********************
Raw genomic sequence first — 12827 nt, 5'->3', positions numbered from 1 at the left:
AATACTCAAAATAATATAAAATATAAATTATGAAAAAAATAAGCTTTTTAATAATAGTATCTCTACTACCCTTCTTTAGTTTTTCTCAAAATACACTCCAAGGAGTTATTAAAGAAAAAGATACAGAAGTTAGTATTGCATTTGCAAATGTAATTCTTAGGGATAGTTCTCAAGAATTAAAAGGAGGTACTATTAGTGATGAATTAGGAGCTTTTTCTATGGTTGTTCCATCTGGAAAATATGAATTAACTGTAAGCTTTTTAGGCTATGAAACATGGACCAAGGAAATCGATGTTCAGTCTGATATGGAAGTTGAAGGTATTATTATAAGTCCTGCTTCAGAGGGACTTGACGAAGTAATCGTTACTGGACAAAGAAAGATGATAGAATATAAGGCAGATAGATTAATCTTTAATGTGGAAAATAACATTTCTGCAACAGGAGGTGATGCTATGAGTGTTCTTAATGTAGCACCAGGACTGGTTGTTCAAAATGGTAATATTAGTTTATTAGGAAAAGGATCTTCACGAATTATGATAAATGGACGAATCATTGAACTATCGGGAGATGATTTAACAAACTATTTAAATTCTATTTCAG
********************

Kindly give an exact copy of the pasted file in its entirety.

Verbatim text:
Raw genomic sequence first — 12827 nt, 5'->3', positions numbered from 1 at the left:
AATACTCAAAATAATATAAAATATAAATTATGAAAAAAATAAGCTTTTTAATAATAGTATCTCTACTACCCTTCTTTAGTTTTTCTCAAAATACACTCCAAGGAGTTATTAAAGAAAAAGATACAGAAGTTAGTATTGCATTTGCAAATGTAATTCTTAGGGATAGTTCTCAAGAATTAAAAGGAGGTACTATTAGTGATGAATTAGGAGCTTTTTCTATGGTTGTTCCATCTGGAAAATATGAATTAACTGTAAGCTTTTTAGGCTATGAAACATGGACCAAGGAAATCGATGTTCAGTCTGATATGGAAGTTGAAGGTATTATTATAAGTCCTGCTTCAGAGGGACTTGACGAAGTAATCGTTACTGGACAAAGAAAGATGATAGAATATAAGGCAGATAGATTAATCTTTAATGTGGAAAATAACATTTCTGCAACAGGAGGTGATGCTATGAGTGTTCTTAATGTAGCACCAGGACTGGTTGTTCAAAATGGTAATATTAGTTTATTAGGAAAAGGATCTTCACGAATTATGATAAATGGACGAATCATTGAACTATCGGGAGATGATTTAACAAACTATTTAAATTCTATTTCAG